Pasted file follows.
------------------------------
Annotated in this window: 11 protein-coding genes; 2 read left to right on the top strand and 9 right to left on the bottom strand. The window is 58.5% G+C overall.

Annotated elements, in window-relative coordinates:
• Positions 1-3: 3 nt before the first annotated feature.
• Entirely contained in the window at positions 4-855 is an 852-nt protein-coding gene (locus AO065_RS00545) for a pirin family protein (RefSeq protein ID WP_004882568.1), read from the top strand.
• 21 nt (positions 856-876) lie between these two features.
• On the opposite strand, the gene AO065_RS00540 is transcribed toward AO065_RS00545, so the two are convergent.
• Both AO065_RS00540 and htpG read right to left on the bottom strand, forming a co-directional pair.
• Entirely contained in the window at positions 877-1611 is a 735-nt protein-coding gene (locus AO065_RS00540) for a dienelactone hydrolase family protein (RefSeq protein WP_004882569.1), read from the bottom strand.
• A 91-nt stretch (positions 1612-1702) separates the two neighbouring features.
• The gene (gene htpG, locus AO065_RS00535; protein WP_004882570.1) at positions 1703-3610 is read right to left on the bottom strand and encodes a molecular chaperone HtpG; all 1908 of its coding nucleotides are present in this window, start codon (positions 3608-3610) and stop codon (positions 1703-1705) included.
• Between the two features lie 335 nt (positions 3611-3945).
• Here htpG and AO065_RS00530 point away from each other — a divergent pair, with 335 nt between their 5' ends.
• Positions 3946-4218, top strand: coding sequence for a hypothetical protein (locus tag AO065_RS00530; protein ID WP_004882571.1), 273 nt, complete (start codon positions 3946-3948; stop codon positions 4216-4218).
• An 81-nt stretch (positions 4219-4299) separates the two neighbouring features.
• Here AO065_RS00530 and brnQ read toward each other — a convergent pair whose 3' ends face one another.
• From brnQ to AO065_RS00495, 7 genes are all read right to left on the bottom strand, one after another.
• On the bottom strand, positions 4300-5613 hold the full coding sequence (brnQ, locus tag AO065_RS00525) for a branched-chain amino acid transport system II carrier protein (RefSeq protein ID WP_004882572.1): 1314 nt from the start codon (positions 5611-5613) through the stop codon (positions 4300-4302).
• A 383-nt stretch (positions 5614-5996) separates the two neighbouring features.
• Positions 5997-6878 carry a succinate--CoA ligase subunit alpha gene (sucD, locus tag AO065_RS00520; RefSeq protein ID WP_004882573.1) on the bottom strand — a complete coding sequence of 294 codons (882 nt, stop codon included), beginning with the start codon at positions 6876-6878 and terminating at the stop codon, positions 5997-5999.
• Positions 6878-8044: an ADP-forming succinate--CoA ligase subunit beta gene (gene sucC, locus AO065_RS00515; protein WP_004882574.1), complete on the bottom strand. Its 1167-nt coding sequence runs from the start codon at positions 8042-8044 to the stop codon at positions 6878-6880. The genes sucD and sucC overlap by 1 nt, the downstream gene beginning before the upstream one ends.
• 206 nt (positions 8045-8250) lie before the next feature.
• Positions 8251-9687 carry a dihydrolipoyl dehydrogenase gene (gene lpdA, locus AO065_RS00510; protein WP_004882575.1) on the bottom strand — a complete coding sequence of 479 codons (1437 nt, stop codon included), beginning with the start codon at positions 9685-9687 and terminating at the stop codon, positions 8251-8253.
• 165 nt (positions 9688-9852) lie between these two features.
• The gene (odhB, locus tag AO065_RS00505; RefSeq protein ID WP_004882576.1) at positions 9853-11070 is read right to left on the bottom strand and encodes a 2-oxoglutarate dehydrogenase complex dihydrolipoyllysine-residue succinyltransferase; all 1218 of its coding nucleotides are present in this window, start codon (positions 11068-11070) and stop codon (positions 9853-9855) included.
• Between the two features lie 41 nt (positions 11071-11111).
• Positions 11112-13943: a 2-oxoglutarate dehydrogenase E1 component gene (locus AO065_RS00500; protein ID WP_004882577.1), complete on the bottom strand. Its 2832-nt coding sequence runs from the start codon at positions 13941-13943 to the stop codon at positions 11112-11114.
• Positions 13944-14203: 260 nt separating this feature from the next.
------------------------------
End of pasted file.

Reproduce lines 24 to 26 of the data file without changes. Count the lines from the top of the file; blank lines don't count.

• The gene (odhB, locus tag AO065_RS00505; RefSeq protein ID WP_004882576.1) at positions 9853-11070 is read right to left on the bottom strand and encodes a 2-oxoglutarate dehydrogenase complex dihydrolipoyllysine-residue succinyltransferase; all 1218 of its coding nucleotides are present in this window, start codon (positions 11068-11070) and stop codon (positions 9853-9855) included.
• Between the two features lie 41 nt (positions 11071-11111).
• Positions 11112-13943: a 2-oxoglutarate dehydrogenase E1 component gene (locus AO065_RS00500; protein ID WP_004882577.1), complete on the bottom strand. Its 2832-nt coding sequence runs from the start codon at positions 13941-13943 to the stop codon at positions 11112-11114.